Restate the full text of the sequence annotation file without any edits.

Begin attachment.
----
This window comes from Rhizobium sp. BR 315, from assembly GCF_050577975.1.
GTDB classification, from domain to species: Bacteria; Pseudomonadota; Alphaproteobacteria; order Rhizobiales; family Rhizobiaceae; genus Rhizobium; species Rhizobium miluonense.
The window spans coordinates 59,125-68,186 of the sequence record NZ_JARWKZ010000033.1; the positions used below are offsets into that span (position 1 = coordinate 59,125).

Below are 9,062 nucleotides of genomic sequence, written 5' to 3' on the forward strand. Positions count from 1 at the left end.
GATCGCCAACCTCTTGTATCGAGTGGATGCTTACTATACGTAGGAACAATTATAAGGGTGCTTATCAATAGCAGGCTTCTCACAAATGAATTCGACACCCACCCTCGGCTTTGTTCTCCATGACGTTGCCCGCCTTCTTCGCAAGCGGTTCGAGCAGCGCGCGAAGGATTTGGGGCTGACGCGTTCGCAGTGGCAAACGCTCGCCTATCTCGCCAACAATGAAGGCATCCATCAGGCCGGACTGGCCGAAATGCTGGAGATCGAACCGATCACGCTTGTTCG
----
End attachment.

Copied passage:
This window comes from Rhizobium sp. BR 315, from assembly GCF_050577975.1.
GTDB classification, from domain to species: Bacteria; Pseudomonadota; Alphaproteobacteria; order Rhizobiales; family Rhizobiaceae; genus Rhizobium; species Rhizobium miluonense.
The window spans coordinates 59,125-68,186 of the sequence record NZ_JARWKZ010000033.1; the positions used below are offsets into that span (position 1 = coordinate 59,125).

Below are 9,062 nucleotides of genomic sequence, written 5' to 3' on the forward strand. Positions count from 1 at the left end.
GATCGCCAACCTCTTGTATCGAGTGGATGCTTACTATACGTAGGAACAATTATAAGGGTGCTTATCAATAGCAGGCTTCTCACAAATGAATTCGACACCCACCCTCGGCTTTGTTCTCCATGACGTTGCCCGCCTTCTTCGCAAGCGGTTCGAGCAGCGCGCGAAGGATTTGGGGCTGACGCGTTCGCAGTGGCAAACGCTCGCCTATCTCGCCAACAATGAAGGCATCCATCAGGCCGGACTGGCCGAAATGCTGGAGATCGAACCGATCACGCTTGTTCG